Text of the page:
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Top Stories This Week in the Chronicle.
January 19, 2007

First TG religious summit is in California this weekend

Berkeley, Calif.--In what is being billed as the first event of its kind, the National Center for Transgender Equality and the Center for Gay and Lesbian Studies in Religion and Ministry at the Pacific School of Religion are holding the Transgender Religious Summit this weekend, from January 19 to 21.

The private conference�s organizers invited leaders from Christian and Jewish denominations, as well as Muslim, Buddhist and Pagan community leaders.

According to Richard Lindsay of the Center for Gay and Lesbian Studies, it is the first time transgender issues will be focused on at a Christian seminary, as well as being the first transgender summit held at a seminary.

National Center for Transgender Equality executive director Mara Keisling pointed out during a conference call on the summit that, while her organization focuses on legislative advocacy for transgender people on the national, state and local levels, �these issues are impacted very much by people of faith in the country, and should be impacted even more by people of faith.�

She wants to �begin conversation among people of faith about how the fight for social justice can be used to positively impact governmental policy and various organizational policies. We expect to talk about the negative impact religion can have on policy and transgender people�s lives.�

Justin Tanis, NCTE program director and a board member of the CGLS, echoed Keisling�s sentiment.

When laws are proposed protecting the rights of transgender citizens, �We find the majority of people speaking in opposition, sometimes the only people speaking in opposition to this legislation, are members of the religious right.�

�We don�t believe that they represent the full spectrum of people of faith,� Tanis continued. �We wanted to address the fact that the voices of progressive people of faith, people who believe that trasngedner people deserve civil rights and human rights, were not being heard as part of this conversation.�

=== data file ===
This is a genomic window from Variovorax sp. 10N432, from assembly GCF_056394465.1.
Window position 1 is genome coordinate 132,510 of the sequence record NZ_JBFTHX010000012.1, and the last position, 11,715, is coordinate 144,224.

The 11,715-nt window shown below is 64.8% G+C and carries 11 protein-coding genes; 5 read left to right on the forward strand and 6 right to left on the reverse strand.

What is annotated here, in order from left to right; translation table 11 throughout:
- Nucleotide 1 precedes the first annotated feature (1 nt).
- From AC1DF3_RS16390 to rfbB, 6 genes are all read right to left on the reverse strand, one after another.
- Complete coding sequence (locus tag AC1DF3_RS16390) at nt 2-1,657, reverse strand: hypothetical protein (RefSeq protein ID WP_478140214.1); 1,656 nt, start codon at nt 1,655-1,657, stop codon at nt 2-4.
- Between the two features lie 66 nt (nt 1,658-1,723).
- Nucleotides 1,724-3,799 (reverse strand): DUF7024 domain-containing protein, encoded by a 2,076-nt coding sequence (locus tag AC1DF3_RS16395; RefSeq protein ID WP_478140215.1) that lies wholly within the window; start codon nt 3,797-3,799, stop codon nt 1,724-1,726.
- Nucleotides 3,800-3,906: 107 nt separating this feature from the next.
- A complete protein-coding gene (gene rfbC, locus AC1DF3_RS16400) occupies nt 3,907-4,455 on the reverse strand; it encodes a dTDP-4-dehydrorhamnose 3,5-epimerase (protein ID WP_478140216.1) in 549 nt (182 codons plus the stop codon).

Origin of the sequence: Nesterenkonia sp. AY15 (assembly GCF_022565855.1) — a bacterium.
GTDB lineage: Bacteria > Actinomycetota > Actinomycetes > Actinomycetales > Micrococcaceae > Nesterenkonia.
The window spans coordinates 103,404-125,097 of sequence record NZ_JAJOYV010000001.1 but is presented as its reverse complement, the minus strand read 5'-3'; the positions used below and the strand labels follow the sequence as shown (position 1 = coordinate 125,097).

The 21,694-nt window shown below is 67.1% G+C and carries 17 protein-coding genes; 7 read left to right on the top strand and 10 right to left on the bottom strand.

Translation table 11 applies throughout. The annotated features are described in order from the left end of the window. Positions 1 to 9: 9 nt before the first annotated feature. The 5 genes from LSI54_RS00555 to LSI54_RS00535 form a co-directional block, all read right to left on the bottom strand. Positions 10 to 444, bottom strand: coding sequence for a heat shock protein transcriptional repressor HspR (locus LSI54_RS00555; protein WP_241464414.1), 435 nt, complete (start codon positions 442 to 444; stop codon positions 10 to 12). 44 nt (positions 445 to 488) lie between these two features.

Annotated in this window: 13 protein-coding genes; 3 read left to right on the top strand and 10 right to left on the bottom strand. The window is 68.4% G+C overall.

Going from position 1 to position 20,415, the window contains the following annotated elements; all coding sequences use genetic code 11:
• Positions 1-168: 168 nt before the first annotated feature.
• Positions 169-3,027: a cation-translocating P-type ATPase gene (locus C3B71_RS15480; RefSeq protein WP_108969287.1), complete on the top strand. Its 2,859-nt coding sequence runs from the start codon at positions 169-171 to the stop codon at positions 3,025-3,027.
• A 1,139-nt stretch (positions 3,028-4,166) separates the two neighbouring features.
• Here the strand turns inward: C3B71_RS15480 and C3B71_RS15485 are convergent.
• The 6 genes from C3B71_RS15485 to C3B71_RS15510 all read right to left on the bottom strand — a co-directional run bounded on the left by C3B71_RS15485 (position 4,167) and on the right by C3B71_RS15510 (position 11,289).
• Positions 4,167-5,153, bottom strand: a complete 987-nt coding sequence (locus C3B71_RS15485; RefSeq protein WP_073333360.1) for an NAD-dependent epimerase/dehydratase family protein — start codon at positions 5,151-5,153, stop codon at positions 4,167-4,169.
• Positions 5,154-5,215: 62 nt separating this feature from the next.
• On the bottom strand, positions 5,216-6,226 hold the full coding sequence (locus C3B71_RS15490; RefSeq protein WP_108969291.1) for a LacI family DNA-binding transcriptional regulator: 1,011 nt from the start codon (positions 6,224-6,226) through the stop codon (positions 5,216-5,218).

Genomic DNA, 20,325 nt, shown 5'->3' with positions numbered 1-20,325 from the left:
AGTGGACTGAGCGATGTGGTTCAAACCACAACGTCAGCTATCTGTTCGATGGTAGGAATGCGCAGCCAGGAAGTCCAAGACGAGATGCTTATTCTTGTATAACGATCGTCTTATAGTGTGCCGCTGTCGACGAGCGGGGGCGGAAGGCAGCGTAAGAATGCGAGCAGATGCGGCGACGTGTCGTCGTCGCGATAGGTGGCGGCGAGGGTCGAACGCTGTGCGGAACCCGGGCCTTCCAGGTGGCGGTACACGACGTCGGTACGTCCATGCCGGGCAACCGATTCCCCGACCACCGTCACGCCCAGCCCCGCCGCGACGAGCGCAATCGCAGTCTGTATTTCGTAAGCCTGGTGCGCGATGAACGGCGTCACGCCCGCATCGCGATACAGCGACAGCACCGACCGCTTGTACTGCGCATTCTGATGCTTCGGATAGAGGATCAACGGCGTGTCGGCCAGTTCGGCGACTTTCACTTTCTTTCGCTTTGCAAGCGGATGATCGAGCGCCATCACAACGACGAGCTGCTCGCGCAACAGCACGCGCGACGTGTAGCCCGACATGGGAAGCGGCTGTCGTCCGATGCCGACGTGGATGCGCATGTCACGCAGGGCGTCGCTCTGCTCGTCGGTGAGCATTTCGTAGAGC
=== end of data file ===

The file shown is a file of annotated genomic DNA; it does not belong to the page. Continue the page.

Bernard Schlager, the director of national outreach for the CGLS, is �eager to learn about ways in which people of faith who are allies can create change for all people, especially LGBT, within faith communities and especially in seminaries.�

�This Religious Leadership Summit represents for me, and probably for a lot of people who are religious leaders across the country, a really significant turning point in how transgender people are seen in their religious communities,� Erin Swenson, a transgender Presbyterian minister, said, pointing out that the conference �would have been unheard of even ten years ago.�

She related the story of her own childhood, realizing at ten years old that she was a boy who wanted to be a girl.

�In Atlanta, Georgia in 1957, this is not the kind of thing that any kid with half a brain would have revealed to anyone, and I didn�t,� she noted.

A change came when �my family started attending a small Presbyterian church just down the street from our home,� Swenson continued. �The minister and the staff of this church spoke a powerful message, that God knew me to the very marrow of my bones, something a little frightening to a ten-year-old who had just begun to contemplate the impossible, but also that God loved me right down to the marrow of my bones.�

It is that message of love that the summit seeks to spread, to counteract the religious right�s use of God as a weapon.

Tanis believes that, ultimately, God should be taken out of the legislative equation.

�In a democracy that separates church and state do individuals have the right to say that because my faith says a particular action or identity is sinful, that should form public policy?� the Harvard Divinity School graduate asked. �I don�t think it should.�

 

 

 

 

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